JPANet Action Alert: Help the Jena 6 July 30, 2007

For most of the past year, residents of Jena, Louisiana have suffered under racial unrest that has manifested in blatant injustices against young black men. We encourage you to join forces with those who oppose the hate crimes and conditions that are being perpetrated in Jena. 

On the grounds of the Jena, Louisiana high school, there is a single tree. Its shade has been generally reserved for use by white students. In September of last year, a black student asked permission from school authorities to sit under the tree, and did so.  By the next morning, three nooses in school colors were hung from its branches. Although the school’s principal found three white students responsible for hanging these nooses and recommended their expulsion, the superintendent overruled the principal and gave them a three day suspension.  The students were never charged with a crime. 

Since the hanging of the nooses, a number of racial confrontations have ensued:

  • On November 30, 2006, the main academic building of Jena High was burned down.
  • On December 1, a black student who attended a white party was beaten (for which a white man was later arrested and charged with simple battery).
  • On December 2, a young white man threatened a group of young black men with a shotgun at a convenience store (for which the black men who took the shotgun away from the white man were later arrested, but no charges were filed against the white man). 
  • Court testimony documents that the District Attorney, accompanied by law enforcement officers, addressed a Jena school assembly and threatened protesting black students, saying that if they did not stop the fuss over the “innocent prank – I can…take away your lives with a stroke of my pen.” 
  • On December 4, a white student who allegedly made racial taunts and supported the students who hung the nooses was knocked down, punched and kicked by black students (for which the white student was treated and released, and six black students were charged with felonies and assessed high bail.)

The six young men were charged with attempted second degree murder. They were all expelled from school. The six charged were Robert Bailey, Jr. (17 years old, bail set at $138,000); Theo Shaw (17, bail at $130,000); Bryant Purvis (17, bail at $70,000); Carwin Jones (18, bail at $100,000); Mychal Bell (16 at arrest, charged as an adult, bail at $90,000); and an unidentified minor.

Mychal Bell was the first to be tried.  He was convicted this month of two felonies: aggravated battery and conspiracy to commit aggravated battery.  Aggravated battery requires the use of a weapon; in this case, Mr. Bell’s tennis shoe was considered the weapon. He was convicted by an all-white jury; there were no black citizens in the jury pool of 150. He will be sentenced at the end of this month, and faces up to 22 years in prison.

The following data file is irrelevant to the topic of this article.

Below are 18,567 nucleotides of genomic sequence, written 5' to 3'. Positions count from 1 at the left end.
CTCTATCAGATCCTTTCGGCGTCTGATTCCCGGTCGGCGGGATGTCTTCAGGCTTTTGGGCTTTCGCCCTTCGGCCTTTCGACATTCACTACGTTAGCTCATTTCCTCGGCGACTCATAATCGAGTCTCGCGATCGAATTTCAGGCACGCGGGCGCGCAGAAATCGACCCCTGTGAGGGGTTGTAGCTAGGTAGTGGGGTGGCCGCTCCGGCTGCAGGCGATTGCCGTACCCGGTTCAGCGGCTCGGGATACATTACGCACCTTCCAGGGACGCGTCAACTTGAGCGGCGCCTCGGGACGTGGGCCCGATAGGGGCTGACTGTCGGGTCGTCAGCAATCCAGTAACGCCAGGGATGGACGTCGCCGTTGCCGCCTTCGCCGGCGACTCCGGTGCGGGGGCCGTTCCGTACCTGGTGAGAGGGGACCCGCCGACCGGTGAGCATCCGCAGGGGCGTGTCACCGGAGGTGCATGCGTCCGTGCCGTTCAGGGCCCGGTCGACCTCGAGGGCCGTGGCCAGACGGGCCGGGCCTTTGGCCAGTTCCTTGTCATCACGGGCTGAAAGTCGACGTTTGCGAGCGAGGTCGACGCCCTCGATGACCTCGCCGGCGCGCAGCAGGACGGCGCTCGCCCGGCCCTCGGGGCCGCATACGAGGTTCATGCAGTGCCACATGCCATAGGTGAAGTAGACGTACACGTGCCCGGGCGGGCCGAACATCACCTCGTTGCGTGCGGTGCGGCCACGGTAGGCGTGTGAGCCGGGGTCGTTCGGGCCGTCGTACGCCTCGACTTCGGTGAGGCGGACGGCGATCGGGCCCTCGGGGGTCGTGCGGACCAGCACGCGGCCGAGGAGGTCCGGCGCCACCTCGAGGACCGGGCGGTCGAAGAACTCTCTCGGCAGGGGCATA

On a historical note, Jena is the location of a Juvenile Correctional Center for Youth that was forced to close in 2000, two years after it opened, because of widespread racism and brutality including guards choking a juvenile after he met with an attorney, guards paying inmates to fight one another, and guards laughing at juveniles who attempted to commit suicide.

Our denomination has long stood for justice and racial equity. We urge you to stand again to address these issues, and to help protect the young men who are being prosecuted in Jena. 

Write Governor Blanco to ask that the conviction of Mychal Bell be commuted or that he be pardoned.

Governor Kathleen Babineaux Blanco
Office of the Governor of Louisiana
PO Box 94004, Baton Rouge, LA  70804-9004
Phone:  866.366.1121 or 225.342.0991 or 225.342.7015
Fax:  225.342.7099 (e-mail available through website) 

To support the defendants financially, contact:

The Jena 6 Defense Committee, PO Box 2798, Jena, LA  71342

Friends of Justice, 507 North Donley Avenue, Tulia, TX  79088

ACLU of Louisiana, PO Box 56157, New Orleans, LA  70156

To contact U.S. Senators Mary Landrieu and David Vitter, go to these two sites:

To contact U.S. Congressman Rodney Alexander, Louisiana 5th District, go to:

For more detailed information on this case, refer to:
• BBC News at (accessed July 23, 2007)
• Chicago Sun Times at,CST-NWS-beat27.article (accessed July 23, 2007)
• Human Rights Watch at (accessed July 23, 2007)

Categories: Column Justice & Peace Action Network Monthly Newsletter

Related News

JPANet June 2024 Newsletter

Each month we unpack the complex justice issues that we’re working on. This month,...

Read More

UCC Releases Menstrual Health Toolkit

Advocacy and Action for Menstrual Health and Justice Work with partners Church World Service...

Read More

JPANet May 2024 Newsletter

Each month we unpack the complex justice issues that we’re working on. This...

Read More